truth of his doctrine? Whence comes it, that Here then we have a class of arguments our salvation is nowhere ascribed to them? which, after all, we would have you to consi- This is the very thing we are maintaining. der only as so many presumptions in favour of The resurrection, the ascension, the miracles the doctrine of the atonement. But surely were absolutely necessary to give us assuwe are warranted to proceed thus far, at least, rance, that the wrath of God was appeased; in concluding ; a doctrine in which human but Christ's death alone was capable of proreason finds nothing contradictory: a doctrine ducing that effect. You will more sensibly which presents nothing repugnant to the di- feel the force of this argument, if you attend to vine attributes, nay, to which the divine at the connexion which our text' has with what tributes directly lead us; a doctrine perfectly follows in the 17th verse, Wherefore in all conformable to the suggestions of conscience, things it beboved him to be made like unto and to the practice of mankind in every age, his brethren; that he might be a merciful and and of every nation; a doctrine received in faithful high priest .... to make reconcilithe Christian church from the beginning till ation for the sins of the people.' now; a doctrine which, in all its parts, pre- If we are saved by the death of Jesus Christ, sents nothing but what is entirely worthy of merely because that event sealed the truth of God, when we examine it at the tribunal of his doctrine, wherefore should it have been our own understanding: such a doctrine con- necessary for him to assume our flesh? Had tains nothing to excite our resentment, no- he descended from heaven in the effulgence of thing that we ought not to be disposed to ad. his glory; had he appeared upon Mount Zimit, if we find it clearly laid down in the Scrip- on, such as he was upon Mount Sinai, in tures.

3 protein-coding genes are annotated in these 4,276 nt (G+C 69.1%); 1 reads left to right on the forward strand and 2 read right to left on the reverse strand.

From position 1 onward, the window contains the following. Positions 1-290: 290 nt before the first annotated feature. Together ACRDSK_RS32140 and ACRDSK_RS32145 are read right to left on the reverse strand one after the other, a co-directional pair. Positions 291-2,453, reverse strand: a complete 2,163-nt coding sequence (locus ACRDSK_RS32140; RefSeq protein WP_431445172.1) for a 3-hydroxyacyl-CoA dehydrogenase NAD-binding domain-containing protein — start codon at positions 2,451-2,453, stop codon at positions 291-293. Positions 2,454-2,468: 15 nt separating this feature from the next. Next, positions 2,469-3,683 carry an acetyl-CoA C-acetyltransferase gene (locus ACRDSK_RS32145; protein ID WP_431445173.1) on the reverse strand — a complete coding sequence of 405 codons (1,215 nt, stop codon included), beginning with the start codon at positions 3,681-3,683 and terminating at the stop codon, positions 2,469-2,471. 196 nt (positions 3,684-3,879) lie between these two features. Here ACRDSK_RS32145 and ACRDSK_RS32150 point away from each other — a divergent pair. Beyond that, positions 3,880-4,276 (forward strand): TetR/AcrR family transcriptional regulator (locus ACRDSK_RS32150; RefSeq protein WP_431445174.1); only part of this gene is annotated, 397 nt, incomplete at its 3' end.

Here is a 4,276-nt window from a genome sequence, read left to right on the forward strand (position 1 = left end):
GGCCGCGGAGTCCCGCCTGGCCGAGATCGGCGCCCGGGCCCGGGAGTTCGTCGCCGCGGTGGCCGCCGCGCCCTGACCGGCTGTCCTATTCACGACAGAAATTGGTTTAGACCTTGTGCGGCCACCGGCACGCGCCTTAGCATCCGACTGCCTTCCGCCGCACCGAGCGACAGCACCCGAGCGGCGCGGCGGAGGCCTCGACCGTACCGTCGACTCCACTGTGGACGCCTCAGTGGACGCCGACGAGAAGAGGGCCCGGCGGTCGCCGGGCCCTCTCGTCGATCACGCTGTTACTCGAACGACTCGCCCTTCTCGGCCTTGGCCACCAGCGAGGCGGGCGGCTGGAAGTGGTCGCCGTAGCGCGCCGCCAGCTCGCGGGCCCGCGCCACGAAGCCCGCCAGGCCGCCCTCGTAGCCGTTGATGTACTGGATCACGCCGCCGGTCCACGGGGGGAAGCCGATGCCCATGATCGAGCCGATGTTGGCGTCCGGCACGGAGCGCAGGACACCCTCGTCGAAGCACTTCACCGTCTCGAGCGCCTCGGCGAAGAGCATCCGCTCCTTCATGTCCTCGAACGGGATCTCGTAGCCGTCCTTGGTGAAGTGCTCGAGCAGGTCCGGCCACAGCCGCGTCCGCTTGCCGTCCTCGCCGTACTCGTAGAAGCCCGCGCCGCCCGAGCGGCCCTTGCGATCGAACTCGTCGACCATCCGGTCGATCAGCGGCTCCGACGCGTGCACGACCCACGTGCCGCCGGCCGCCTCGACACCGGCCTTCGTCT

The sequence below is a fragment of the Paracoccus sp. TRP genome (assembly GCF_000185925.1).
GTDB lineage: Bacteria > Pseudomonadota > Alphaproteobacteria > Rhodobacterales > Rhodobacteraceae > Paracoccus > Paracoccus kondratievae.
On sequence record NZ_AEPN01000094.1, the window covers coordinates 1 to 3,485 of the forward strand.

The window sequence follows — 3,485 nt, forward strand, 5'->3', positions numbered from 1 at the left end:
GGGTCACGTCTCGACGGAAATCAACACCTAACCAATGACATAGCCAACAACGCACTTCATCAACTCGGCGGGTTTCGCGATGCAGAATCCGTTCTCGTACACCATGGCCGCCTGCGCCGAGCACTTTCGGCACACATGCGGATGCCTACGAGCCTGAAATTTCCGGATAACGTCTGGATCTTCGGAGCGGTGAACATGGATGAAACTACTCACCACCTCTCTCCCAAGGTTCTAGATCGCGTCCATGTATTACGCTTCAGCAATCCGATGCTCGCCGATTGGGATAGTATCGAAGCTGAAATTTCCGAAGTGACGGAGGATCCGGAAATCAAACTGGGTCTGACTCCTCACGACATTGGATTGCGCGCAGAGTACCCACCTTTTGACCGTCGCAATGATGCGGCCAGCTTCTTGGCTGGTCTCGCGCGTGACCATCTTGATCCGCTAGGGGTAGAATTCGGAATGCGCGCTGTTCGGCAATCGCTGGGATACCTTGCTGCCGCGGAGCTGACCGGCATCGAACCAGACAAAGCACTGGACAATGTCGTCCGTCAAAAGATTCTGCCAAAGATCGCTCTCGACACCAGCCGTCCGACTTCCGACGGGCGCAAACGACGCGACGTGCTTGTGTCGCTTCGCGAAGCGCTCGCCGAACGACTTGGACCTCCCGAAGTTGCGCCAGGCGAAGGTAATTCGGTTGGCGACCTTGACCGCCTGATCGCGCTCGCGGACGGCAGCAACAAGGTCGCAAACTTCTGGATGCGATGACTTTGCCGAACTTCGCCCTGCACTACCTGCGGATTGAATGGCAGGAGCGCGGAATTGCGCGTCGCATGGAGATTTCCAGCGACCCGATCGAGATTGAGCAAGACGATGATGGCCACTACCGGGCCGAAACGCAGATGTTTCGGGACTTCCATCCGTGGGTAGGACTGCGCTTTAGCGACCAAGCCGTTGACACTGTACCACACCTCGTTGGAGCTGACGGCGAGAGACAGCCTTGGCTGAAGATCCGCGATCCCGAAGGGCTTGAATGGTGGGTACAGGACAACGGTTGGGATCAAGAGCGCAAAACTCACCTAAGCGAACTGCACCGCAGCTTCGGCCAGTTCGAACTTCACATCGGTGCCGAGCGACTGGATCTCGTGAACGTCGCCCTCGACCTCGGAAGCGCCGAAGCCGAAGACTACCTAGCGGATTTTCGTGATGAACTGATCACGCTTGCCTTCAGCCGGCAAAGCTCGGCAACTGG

flashes of lightning, with the voice of thunder, Now, my brethren, we have only to open with a retinue of angels; would not the truth the Bible in order to find express testimonies of the gospel have been established infinitely to this purpose ; and not only do we meet better than by the death of a man? Wherewith an infinite number of passages in which fore, then, was it necessary that Christ should the doctrine is clearly taught, but a multitude die? It was because the victim of our transof classes of such passages.
gressions must be put to death. This is St. 1. In the first class, we must rank all those Paul's reasoning. And for this reason it is passages which declare that Jesus Christ died that our salvation is nowhere ascribed to the
It would be no easy matter to enu- death of the martyrs, though the death of the merate them; 'I delivered unto you first of martyrs was, like that of Jesus Ch.ist, a proof all,' says St. Paul in his first epistle to the Co. of the truth of the gospel. rinthians, xv. 3, that which I also received, 4. In a fourth class, must be ranked all how that Christ died for our sins, according those passages which represent the death of to the Scriptures. Christ also hath once Jesus Christ as the body and the reality, of suffered for sins,' says St. Peter, in his first which all the sacrifices prescribed by the law epistle general, iii, 18, the just for the un- were but the figure and the shadow. We just, that he might bring us to God.'
shall select a single one out of a multitude.